On Friday evening and again on Saturday I’m going to be in Fredericton, New Brunswick speaking on the topic of prayer. This is a topic that this blog has addressed numerous times, but regardless of how many times I write about prayer I seem to hardly scratch the surface. Prayer lies at the core of the Christian growth process and along with the study of the Bible they are two great pillars that not only draw us closer to God’s grace through the indwelling of the Holy Spirit, but also sustain us in our spiritual journey.

Thinking about the three talks I will have the privilege of giving on the weekend it soon became evident that I’ll have to exclude much more than I could ever include. Prayer is a never-ending subject that is like peeling an onion because the more you discover the more layers there are to the topic.

As I was studying I was drawn back time after time to Paul’s instructions to the Colossians in the final chapter of the book. He writes, “Devote yourself to prayer, being watchful and thankful. And pray for us, too, that God may open a door for our message, so that we may proclaim the mystery of Christ, for which I am in chains. Pray that I may proclaim it clearly, as I should. Be wise in the way you act toward outsiders; make the most of every opportunity. Let your conversation be always full of grace, seasoned with salt, so that you may know how to answer everyone.” Colossians 4:2-6

This text of course parallels Paul’s closing thoughts in the book of Ephesians, but here he expands the reason for seeking the prayers of the Colossians. He seeks their prayers so that, “God may open a door for our message.” (v. 3) I’m always amazed by the positive outlook Paul has regarding his witnessing to the grace of God. He is in prison, probably chained between two guards and not exactly free to wander the streets and proclaim the gospel, yet he is continually asking the churches to pray for his ability to proclaim the gospel clearly, “as I should.” (v. 4)

Paul looked around the prison and saw a mission field. He saw prisoners rotting away without hope and asked his friends on the outside to pray for him that he would have the ability and the courage to speak up for God. He was always looking for a door, not to escape, but a door into the hearts of lost people. Jesus says in Revelation, “Behold I stand at the door and knock. If anyone hears my voice and opens the door, I will come in and eat with him, and he with me.” Revelation 3:20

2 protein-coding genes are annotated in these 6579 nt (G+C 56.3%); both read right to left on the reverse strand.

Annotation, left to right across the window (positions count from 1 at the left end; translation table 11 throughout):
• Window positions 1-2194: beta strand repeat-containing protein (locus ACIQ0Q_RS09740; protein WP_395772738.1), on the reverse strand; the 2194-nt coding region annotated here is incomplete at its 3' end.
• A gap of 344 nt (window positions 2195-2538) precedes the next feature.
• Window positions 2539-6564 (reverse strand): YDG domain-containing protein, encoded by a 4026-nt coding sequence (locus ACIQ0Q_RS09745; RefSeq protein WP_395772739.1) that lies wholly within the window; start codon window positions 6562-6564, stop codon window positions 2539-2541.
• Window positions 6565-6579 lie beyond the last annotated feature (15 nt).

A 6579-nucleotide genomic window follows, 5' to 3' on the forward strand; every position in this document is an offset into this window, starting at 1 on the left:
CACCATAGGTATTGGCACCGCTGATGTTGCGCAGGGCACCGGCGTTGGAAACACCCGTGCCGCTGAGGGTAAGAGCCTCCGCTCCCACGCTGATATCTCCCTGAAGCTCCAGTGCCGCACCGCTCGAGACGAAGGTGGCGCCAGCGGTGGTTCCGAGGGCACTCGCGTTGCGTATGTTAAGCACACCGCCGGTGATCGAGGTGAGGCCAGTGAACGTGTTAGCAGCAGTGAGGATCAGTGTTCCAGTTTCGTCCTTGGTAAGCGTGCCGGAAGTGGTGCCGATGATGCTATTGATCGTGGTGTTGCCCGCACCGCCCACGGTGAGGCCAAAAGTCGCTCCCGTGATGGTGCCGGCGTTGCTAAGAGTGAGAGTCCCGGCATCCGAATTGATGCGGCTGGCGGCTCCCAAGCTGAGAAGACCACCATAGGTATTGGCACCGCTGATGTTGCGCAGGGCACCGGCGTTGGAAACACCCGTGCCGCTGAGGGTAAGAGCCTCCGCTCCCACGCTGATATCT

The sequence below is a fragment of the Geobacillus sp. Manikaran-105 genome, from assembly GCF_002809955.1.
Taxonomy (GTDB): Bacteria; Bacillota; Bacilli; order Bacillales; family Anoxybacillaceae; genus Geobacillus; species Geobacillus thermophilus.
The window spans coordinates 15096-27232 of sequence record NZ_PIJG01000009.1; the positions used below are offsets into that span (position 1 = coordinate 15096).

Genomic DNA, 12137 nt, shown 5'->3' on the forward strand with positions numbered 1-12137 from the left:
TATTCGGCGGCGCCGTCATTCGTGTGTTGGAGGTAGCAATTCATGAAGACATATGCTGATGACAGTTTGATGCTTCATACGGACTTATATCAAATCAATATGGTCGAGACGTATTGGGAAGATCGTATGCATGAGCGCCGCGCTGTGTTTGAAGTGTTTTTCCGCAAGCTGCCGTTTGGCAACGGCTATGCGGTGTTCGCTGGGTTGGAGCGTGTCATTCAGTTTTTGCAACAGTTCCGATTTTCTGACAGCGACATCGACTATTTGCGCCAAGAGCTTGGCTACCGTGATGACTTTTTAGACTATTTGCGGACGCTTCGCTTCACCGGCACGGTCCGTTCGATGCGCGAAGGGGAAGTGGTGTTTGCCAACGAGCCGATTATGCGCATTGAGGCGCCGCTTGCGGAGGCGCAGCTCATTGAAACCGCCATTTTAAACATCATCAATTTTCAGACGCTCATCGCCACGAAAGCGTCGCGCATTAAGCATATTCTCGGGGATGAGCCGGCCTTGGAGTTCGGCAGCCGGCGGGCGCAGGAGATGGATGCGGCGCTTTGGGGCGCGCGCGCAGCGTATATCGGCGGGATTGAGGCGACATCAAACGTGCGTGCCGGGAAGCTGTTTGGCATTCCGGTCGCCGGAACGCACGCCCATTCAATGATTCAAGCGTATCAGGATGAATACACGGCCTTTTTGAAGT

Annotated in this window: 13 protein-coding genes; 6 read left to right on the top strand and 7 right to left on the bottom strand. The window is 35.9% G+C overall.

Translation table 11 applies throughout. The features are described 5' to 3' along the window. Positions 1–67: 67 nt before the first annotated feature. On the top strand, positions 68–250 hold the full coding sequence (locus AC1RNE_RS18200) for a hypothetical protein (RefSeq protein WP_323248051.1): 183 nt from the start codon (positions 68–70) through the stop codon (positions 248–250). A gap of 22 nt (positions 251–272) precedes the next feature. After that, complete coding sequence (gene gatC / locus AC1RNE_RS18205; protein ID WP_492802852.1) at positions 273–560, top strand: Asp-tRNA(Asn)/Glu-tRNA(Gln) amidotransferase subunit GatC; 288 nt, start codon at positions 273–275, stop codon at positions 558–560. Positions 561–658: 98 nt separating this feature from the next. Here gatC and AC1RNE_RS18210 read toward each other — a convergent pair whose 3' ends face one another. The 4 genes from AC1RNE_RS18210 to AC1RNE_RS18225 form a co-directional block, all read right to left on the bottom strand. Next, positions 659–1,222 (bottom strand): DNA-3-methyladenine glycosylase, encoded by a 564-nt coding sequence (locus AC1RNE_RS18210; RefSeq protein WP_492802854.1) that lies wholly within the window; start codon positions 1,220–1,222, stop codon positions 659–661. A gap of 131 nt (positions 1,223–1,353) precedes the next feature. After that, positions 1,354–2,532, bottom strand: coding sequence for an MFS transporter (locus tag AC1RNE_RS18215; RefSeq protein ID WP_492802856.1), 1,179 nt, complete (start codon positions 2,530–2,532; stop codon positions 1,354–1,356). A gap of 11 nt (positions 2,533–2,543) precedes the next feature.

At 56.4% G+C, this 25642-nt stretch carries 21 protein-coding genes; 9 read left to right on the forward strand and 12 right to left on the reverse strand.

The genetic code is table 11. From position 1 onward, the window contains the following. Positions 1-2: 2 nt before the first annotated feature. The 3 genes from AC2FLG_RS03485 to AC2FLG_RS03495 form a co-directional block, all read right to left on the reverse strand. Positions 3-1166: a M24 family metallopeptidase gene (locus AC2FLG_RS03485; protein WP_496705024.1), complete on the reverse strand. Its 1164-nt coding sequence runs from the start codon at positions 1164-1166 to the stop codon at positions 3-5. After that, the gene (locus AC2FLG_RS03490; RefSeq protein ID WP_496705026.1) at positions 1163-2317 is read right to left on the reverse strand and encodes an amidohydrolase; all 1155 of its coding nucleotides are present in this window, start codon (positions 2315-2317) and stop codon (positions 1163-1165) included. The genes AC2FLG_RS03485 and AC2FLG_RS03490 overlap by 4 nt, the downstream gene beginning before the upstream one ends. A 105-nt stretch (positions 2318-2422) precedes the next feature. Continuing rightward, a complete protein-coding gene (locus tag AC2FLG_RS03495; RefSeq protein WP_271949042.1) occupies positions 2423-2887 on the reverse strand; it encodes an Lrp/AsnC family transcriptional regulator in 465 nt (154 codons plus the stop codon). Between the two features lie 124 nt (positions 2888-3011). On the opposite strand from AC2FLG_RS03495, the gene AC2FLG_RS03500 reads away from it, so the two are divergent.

For Paul being in chains wasn’t a problem. The problem was how to “be wise in the way you act towards outsiders,” and “make the most of every opportunity,” (Col. 4:5) while locked up in prison. He understood that it was the work of the Holy Spirit to bring a person to Christ, but he also understood that in order to come to Christ they needed to hear the word. (See Paul’s argument in Romans 10:9-11, 14-15) The catalyst for the Spirit to break down the hardness of hearts and Paul’s ability to present Christ is prayer.

For ministry as intercessors on behalf of people who are being drawn to God (John 6:44) we need to, “devote ourselves to prayer.” (Col. 4:2) Praying once and awhile for our children, friends and workmates is not going to do it. We need to take seriously our calling to prayer and allow it to become an important part of our life.

Paul was calling on the Colossians to pray that a) God would open a door for the message of the gospel, and b) that once the door was open he might preach the gospel with boldness. But, Paul is not finished stating the reasons that he requested prayer from the church. Once he had the opportunity to share the gospel he requested prayer that c) he might present it clearly.

Okay. If you are like me you just can’t imagine that Paul couldn’t proclaim the gospel clearly. After all, a great amount of the teachings and beliefs of the Christian world are based on Paul’s writings. Where would we be without Romans, Galatians and Ephesians just for starters? Yet, Paul was humble enough to realize that he was but the mouthpiece for the Holy Spirit and it was the Spirit’s ministry to touch the seeker with the truth of the gospel. Paul also understood, however, that if he made the gospel too complicated or convoluted the Spirit’s job would be much harder because the person he was witnessing to just couldn’t understand.